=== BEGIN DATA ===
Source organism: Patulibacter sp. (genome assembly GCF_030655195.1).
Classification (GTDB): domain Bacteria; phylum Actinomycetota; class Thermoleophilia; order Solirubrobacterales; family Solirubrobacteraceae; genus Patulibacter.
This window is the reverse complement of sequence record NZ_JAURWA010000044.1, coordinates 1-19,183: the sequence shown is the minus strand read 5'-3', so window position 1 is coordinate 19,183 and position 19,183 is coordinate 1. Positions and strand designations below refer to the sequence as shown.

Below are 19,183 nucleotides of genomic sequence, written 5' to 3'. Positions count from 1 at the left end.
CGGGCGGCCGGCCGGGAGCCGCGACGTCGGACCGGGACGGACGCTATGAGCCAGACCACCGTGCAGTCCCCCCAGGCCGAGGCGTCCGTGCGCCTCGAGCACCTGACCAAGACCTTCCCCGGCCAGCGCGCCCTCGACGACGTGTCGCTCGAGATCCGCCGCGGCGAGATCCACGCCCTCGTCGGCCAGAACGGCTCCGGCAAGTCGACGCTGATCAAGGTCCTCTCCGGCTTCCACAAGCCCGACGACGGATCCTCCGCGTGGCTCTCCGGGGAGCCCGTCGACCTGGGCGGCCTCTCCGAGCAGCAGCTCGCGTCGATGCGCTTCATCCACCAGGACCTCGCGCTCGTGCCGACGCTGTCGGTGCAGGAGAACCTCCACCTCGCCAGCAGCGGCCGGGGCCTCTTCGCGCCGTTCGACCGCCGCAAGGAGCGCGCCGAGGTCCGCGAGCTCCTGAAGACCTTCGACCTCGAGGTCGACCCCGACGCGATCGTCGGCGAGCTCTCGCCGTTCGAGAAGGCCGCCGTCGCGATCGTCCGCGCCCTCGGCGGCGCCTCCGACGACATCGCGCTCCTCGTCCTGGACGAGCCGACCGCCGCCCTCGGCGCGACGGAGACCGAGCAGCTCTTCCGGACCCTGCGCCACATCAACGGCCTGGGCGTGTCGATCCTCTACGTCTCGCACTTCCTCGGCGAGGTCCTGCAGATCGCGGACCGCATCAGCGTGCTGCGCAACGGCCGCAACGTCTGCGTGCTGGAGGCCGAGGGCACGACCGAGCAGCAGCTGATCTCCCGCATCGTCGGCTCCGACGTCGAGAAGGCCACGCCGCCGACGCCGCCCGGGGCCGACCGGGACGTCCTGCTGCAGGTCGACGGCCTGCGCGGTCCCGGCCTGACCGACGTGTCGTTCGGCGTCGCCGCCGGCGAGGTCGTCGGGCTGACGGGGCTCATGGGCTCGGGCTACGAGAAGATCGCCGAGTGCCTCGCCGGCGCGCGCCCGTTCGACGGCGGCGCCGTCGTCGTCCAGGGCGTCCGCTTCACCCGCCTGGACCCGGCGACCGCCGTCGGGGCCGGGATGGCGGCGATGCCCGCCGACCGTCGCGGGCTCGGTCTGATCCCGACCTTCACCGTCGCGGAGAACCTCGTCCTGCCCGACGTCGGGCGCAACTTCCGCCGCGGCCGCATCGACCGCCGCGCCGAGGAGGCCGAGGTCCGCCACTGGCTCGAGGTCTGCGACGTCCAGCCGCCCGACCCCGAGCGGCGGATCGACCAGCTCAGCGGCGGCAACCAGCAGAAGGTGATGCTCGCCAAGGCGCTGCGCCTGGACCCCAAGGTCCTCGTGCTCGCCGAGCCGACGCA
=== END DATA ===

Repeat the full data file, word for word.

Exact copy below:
Source organism: Patulibacter sp. (genome assembly GCF_030655195.1).
Classification (GTDB): domain Bacteria; phylum Actinomycetota; class Thermoleophilia; order Solirubrobacterales; family Solirubrobacteraceae; genus Patulibacter.
This window is the reverse complement of sequence record NZ_JAURWA010000044.1, coordinates 1-19,183: the sequence shown is the minus strand read 5'-3', so window position 1 is coordinate 19,183 and position 19,183 is coordinate 1. Positions and strand designations below refer to the sequence as shown.

Below are 19,183 nucleotides of genomic sequence, written 5' to 3'. Positions count from 1 at the left end.
CGGGCGGCCGGCCGGGAGCCGCGACGTCGGACCGGGACGGACGCTATGAGCCAGACCACCGTGCAGTCCCCCCAGGCCGAGGCGTCCGTGCGCCTCGAGCACCTGACCAAGACCTTCCCCGGCCAGCGCGCCCTCGACGACGTGTCGCTCGAGATCCGCCGCGGCGAGATCCACGCCCTCGTCGGCCAGAACGGCTCCGGCAAGTCGACGCTGATCAAGGTCCTCTCCGGCTTCCACAAGCCCGACGACGGATCCTCCGCGTGGCTCTCCGGGGAGCCCGTCGACCTGGGCGGCCTCTCCGAGCAGCAGCTCGCGTCGATGCGCTTCATCCACCAGGACCTCGCGCTCGTGCCGACGCTGTCGGTGCAGGAGAACCTCCACCTCGCCAGCAGCGGCCGGGGCCTCTTCGCGCCGTTCGACCGCCGCAAGGAGCGCGCCGAGGTCCGCGAGCTCCTGAAGACCTTCGACCTCGAGGTCGACCCCGACGCGATCGTCGGCGAGCTCTCGCCGTTCGAGAAGGCCGCCGTCGCGATCGTCCGCGCCCTCGGCGGCGCCTCCGACGACATCGCGCTCCTCGTCCTGGACGAGCCGACCGCCGCCCTCGGCGCGACGGAGACCGAGCAGCTCTTCCGGACCCTGCGCCACATCAACGGCCTGGGCGTGTCGATCCTCTACGTCTCGCACTTCCTCGGCGAGGTCCTGCAGATCGCGGACCGCATCAGCGTGCTGCGCAACGGCCGCAACGTCTGCGTGCTGGAGGCCGAGGGCACGACCGAGCAGCAGCTGATCTCCCGCATCGTCGGCTCCGACGTCGAGAAGGCCACGCCGCCGACGCCGCCCGGGGCCGACCGGGACGTCCTGCTGCAGGTCGACGGCCTGCGCGGTCCCGGCCTGACCGACGTGTCGTTCGGCGTCGCCGCCGGCGAGGTCGTCGGGCTGACGGGGCTCATGGGCTCGGGCTACGAGAAGATCGCCGAGTGCCTCGCCGGCGCGCGCCCGTTCGACGGCGGCGCCGTCGTCGTCCAGGGCGTCCGCTTCACCCGCCTGGACCCGGCGACCGCCGTCGGGGCCGGGATGGCGGCGATGCCCGCCGACCGTCGCGGGCTCGGTCTGATCCCGACCTTCACCGTCGCGGAGAACCTCGTCCTGCCCGACGTCGGGCGCAACTTCCGCCGCGGCCGCATCGACCGCCGCGCCGAGGAGGCCGAGGTCCGCCACTGGCTCGAGGTCTGCGACGTCCAGCCGCCCGACCCCGAGCGGCGGATCGACCAGCTCAGCGGCGGCAACCAGCAGAAGGTGATGCTCGCCAAGGCGCTGCGCCTGGACCCCAAGGTCCTCGTGCTCGCCGAGCCGACGCA